We didn’t intend to drop in to Mt. Baldy Lodge. We were just on a drive up the mountain, ooing and awing over nature’s beauty, pointing at lovely little brown sparrows and enormous, black flapping ravens, still able to see some small remnants of icy snow in a frozen trickle down the mountain side that had been preserved by the odd comings and goings of April showers. But then we were hungry.
Having made it to the barren Mt. Baldy ski lifts, we decided to drop in to the Snow Crest Inn restaurant/lodge at the base of the lifts. We decided to leave, however, after sitting in the empty dining room for about 15 minutes under the watchful eye of the lunchtime hostess/bartendress/cook; apparently our intended $20 meal wasn’t cash enough to make her flip burgers during, well, lunchtime.
As we hummed down the winding roads, we remembered seeing the little red Mt. Baldy Lodge on the way up. It certainly had outward charm; we wondered if the folks inside were charming and cheery as well. Can you say blast of Mojave sunshine?
The minute we walked in, we were swept up in an enthusiastic virtual bear hug by our new favorite person on the planet, Nanette, the sparkling blond server. In fact, Nanette was the only server—but just like a pro, you’d have thought there were 20 of her running around the ten-odd seated tables because no one ever seemed to go without anything they wanted.
We took a seat in the middle of the room—near one of two stone fireplaces—looking square at enormous moose and buck heads hanging from the rafters. Normally we’d feel bad for the critters, but they were so huge, we just told ourselves they were animatronic, like those heads at the old Country Bear Jamboree show at Disneyland. We hoped they’d eventually sing.
The Lodge menu had the down-home, all-American meat and potatoes offerings that you get real excited about when, like us, you don’t allow yourself to abuse your arteries very often. It was a hooky day, however (both of us were supposed to be sick, and well, when checking out new eating digs that’s always a possibility), so we decided we better eat anything and everything to placate any misplaced and annoying pangs of guilt. We ordered up the special BBQ roast beef sandwich, the Grubber cheeseburger and, hell yes, a pile of onion rings—and my mouth just started salivating again.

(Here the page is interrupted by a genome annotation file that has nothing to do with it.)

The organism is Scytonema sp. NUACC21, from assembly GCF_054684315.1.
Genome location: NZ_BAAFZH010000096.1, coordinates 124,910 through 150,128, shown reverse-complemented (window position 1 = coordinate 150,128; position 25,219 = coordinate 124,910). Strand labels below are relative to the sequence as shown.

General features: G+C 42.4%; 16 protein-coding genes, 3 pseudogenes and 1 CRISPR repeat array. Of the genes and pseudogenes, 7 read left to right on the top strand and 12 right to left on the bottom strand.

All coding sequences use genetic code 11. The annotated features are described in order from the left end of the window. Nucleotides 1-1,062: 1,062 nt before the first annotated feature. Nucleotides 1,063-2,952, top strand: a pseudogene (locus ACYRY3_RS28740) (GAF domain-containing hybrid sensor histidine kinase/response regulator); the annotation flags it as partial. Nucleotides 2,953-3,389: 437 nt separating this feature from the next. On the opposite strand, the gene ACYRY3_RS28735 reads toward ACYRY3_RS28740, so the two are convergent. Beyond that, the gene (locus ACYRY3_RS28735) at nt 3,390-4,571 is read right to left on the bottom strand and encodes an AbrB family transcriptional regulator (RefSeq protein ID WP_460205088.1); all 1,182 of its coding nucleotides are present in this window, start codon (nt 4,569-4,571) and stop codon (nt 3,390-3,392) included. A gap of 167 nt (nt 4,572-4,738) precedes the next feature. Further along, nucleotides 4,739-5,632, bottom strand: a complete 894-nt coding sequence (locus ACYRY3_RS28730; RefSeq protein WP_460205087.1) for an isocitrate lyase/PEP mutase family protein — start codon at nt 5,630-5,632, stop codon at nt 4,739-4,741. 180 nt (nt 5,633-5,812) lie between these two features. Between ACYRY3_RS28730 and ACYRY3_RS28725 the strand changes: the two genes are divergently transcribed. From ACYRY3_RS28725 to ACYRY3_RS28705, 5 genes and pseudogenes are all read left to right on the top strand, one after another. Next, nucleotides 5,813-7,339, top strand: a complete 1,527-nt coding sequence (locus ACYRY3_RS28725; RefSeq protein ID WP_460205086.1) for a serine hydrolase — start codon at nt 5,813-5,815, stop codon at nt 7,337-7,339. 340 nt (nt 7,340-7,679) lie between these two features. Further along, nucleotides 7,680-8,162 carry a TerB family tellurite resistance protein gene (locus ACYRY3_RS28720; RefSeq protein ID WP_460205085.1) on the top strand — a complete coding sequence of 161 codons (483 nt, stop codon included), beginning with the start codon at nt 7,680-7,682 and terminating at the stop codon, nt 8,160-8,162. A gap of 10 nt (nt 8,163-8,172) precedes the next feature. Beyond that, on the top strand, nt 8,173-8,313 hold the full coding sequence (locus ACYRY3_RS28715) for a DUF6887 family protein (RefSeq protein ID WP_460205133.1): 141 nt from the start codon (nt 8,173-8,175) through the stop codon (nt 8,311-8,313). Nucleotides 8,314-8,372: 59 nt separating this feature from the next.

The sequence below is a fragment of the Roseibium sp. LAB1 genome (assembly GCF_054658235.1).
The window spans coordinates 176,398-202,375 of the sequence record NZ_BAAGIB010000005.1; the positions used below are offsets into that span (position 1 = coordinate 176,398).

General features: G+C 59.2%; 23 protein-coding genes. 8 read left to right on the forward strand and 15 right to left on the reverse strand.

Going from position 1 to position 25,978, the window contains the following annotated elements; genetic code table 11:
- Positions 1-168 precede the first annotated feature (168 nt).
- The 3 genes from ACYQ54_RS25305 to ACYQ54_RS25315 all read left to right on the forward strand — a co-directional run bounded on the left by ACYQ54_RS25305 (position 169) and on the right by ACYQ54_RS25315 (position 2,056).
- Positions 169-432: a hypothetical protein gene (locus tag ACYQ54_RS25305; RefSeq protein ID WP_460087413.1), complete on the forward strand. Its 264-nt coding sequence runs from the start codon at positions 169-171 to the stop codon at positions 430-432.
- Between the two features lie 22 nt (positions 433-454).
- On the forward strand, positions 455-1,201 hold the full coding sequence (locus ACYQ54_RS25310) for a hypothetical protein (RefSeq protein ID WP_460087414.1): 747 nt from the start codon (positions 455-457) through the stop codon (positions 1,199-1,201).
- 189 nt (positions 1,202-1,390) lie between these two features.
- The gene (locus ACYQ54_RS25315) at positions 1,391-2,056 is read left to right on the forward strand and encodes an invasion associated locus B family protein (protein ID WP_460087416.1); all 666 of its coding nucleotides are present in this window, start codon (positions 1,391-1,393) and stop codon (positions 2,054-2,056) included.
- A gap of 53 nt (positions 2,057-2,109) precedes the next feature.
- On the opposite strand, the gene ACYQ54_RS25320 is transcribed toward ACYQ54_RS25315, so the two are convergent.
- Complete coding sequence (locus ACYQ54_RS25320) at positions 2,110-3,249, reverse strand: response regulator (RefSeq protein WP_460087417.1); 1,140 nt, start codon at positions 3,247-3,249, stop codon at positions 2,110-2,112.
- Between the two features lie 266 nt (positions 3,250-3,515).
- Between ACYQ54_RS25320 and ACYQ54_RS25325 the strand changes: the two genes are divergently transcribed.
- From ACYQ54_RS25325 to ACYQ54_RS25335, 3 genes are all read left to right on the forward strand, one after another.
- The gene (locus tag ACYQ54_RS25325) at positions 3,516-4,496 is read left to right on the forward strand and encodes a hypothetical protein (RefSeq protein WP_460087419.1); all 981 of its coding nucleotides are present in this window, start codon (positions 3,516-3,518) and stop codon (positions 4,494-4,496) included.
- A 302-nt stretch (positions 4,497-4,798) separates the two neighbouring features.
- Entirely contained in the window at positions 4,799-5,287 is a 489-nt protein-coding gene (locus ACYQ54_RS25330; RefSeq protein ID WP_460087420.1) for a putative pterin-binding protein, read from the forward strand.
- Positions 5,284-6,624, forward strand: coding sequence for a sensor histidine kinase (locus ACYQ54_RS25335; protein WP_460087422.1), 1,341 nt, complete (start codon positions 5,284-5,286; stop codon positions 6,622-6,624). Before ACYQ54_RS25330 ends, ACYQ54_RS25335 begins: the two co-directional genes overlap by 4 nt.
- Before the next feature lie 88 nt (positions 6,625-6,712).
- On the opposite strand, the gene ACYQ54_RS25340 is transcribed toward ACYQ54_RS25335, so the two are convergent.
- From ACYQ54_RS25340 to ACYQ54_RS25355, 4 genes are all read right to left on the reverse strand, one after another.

We also had some fancy and petite dinner salads, because we’re completely lame, and they just sounded fancy and petite. We were shocked, however, as Nanette gravely approached our table, saying she just couldn’t bring us those salads. “That stuff was way too limp and just wasn’t green enough,” she said, shaking her head. “There’s no way I’d serve you that.” We could hardly believe our ears. Nanette truly cared about our eating experience. We thought we noticed a slim halo glowing to life around her blond bustle of curls when suddenly, something even more miraculous happened: that doll Nanette made the cook chop up new salad, just for us! Did we mention that she was the only server in the place and it was getting kind of busy? [Insert picture of hearts in our eyes, here.]
In no time, that sugar pie brought us our sandwiches, and soon after, our crisp, fresh and super green salads. With fork in one hand and our other trained on our plates like prisoners, we made the rounds of our personal Baldy buffet.
The Grubber burger is aptly named, not meaning huge, but meaning juicy and cooked just right—something you want to grub down, you see, while nary taking a breath. The fries were crisp, with no mushy ones and weren’t the slightest bit greasy. But those dad-gummed onion rings were dad-gummed amazing. We think that might be a nice new name for them, in fact.
That said, we don’t want you to think that Mt. Baldy was the most spectacular lunch we’d ever had in our lives, but it certainly made our top ten list of “comfort food hotspots”—it was also appropriately priced, delivered hot, and we suffered no trace of heartburn afterward. We can’t say that about a lot of places.
In addition, the Lodge is, well, a lodge! They have eight cabins (though we only counted six for some reason), complete with fireplaces and electric blankets, and all very homey with quilts and such. We didn’t stay, but Nanette unlocked the back door so we could take a peek through the windows of the little things. “They’re so cute,” she chirped before we went out, “we’ve done them up real nice.” And they were—charming and cheery, just like Nanette. And as we drove down the rest of the mountain, back to the bustling city below, we held on to that little drop of sunshine we’d gotten at Mt. Baldy Lodge. It may have lasted for only a good half hour—but we never look a decapitated moose head in the mouth.
Mt. Baldy Lodge, 6777 Mt. Baldy Rd., Mt. Baldy, (909) 982-1115; www.mtbaldylodge.com. Open Mon.–Sat., 11AM; Sun., 9AM, 365 days a year. Cabins: $79–$149. Lunch for Two: $20–$30